When I saw this book on the summer list of TLC Book Tours, I immediately wanted to check it out. I used to be a workout runner before I was diagnosed with lupus, so running culture is really interesting to me.
About Run the World:
From elite marathoner and Olympic hopeful Becky Wade comes the story of her year-long exploration of diverse global running communities from England to Ethiopia—9 countries, 72 host families, and over 3,500 miles of running—investigating unique cultural approaches to the sport and revealing the secrets to the success of runners all over the world.
Fresh off a successful collegiate running career—with multiple NCAA All-American honors and two Olympic Trials qualifying marks to her name—Becky Wade was no stranger to international competition. But after years spent safely sticking to the training methods she knew, Becky was curious about how her counterparts in other countries approached the sport to which she’d dedicated over half of her life. So in 2012, as a recipient of the Watson Fellowship, she packed four pairs of running shoes, cleared her schedule for the year, and took off on a journey to infiltrate diverse running communities around the world. What she encountered far exceeded her expectations and changed her outlook into the sport she loved.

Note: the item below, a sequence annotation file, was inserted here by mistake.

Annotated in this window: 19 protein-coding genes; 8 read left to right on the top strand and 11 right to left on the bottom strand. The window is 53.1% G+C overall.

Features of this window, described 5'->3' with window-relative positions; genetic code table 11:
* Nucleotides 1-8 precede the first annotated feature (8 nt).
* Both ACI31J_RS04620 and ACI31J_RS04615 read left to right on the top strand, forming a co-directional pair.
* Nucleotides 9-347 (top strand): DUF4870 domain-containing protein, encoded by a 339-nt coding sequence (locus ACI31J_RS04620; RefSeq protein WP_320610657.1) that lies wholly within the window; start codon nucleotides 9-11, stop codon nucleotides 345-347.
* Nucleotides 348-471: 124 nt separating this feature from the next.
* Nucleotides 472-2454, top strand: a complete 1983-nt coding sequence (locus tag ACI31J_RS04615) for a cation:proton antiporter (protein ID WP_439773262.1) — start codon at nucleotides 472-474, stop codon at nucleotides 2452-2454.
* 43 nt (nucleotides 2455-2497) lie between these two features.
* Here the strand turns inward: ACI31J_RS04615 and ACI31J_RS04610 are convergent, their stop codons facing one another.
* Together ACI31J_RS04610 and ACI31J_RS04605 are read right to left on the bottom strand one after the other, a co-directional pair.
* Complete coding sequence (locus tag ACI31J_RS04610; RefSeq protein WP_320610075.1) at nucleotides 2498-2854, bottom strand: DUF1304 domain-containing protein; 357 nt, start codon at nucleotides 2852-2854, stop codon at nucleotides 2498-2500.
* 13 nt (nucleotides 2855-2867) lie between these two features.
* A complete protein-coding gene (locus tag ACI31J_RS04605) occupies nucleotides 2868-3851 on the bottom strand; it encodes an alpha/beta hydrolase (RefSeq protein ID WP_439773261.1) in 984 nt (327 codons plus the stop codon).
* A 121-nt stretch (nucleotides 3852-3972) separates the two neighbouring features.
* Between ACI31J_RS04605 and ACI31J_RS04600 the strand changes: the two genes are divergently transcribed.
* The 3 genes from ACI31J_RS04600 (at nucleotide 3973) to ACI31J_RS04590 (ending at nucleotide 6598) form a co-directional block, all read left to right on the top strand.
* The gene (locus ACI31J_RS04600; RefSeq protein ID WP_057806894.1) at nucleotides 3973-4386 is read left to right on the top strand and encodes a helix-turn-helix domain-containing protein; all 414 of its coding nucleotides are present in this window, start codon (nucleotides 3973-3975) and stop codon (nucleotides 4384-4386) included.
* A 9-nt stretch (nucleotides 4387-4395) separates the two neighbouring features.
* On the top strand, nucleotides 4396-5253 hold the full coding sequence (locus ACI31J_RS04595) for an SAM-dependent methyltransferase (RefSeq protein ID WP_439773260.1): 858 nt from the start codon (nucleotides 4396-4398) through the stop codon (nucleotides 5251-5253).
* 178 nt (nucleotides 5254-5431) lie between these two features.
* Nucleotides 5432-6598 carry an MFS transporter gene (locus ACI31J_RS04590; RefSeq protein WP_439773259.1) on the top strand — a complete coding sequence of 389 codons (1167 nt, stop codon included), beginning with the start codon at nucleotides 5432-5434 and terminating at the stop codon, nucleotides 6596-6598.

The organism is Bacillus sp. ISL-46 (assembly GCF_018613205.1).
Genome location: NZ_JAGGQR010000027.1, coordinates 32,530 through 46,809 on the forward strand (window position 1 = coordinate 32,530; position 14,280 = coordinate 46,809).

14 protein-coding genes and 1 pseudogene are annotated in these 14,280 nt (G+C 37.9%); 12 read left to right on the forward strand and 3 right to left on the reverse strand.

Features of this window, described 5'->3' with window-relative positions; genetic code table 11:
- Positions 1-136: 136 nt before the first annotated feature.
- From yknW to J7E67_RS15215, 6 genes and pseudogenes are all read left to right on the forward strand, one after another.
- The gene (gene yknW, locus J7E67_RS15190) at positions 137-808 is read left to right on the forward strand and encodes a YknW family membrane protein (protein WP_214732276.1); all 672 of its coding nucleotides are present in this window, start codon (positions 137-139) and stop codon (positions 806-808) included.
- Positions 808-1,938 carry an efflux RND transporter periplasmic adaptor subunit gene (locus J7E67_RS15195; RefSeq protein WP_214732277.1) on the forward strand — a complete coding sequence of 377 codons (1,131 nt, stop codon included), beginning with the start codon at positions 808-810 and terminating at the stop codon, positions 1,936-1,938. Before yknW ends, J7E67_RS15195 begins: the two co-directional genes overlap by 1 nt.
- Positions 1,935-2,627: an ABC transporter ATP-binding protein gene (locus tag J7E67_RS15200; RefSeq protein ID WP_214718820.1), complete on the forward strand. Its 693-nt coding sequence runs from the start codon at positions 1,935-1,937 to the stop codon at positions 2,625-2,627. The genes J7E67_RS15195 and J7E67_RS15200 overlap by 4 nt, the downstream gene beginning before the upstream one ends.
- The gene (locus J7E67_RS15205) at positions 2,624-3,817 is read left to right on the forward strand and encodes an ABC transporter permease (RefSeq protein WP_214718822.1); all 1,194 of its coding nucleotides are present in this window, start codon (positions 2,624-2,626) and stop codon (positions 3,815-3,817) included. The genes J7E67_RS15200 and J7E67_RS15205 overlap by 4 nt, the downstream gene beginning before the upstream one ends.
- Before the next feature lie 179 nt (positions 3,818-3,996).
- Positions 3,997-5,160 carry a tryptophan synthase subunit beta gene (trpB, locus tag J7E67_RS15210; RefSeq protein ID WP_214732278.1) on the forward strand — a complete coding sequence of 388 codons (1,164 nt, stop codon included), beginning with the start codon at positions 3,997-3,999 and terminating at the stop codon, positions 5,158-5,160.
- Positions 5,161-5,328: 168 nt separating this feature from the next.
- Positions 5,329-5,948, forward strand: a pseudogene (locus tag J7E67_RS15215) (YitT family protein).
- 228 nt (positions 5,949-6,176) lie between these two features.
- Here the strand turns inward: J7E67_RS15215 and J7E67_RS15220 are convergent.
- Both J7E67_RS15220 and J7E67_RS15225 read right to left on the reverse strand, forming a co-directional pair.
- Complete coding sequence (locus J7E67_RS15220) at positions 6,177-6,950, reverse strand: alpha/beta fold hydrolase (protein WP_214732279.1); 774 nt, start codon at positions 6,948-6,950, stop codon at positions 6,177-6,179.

This was an interesting read. I definitely enjoyed the adventure aspect of traveling the world – such a crazy and exhilarating tour Wade took! I also loved learning the differences between how each culture trains and how they eat. There are even recipes from each country.
Although I did enjoy reading Run the World, I did get a little bored at times, because there are certain aspects of the running world I didn’t know or care so much about. There’s a lot of name dropping in this book, as Wade meets some of the most famous and successful runners in the world. I did recognize some of the names (like Usain Bolt, for instance), but she would go on tangents about how amazing certain runners were and what their times were for certain races, and these parts were a little snooze-ish for me.
If you like running and/or running culture, you’ll enjoy this read. I found myself skimming through some of the parts I found boring, and enjoying the parts that were interesting to me. I would definitely like to try the ugali recipe!
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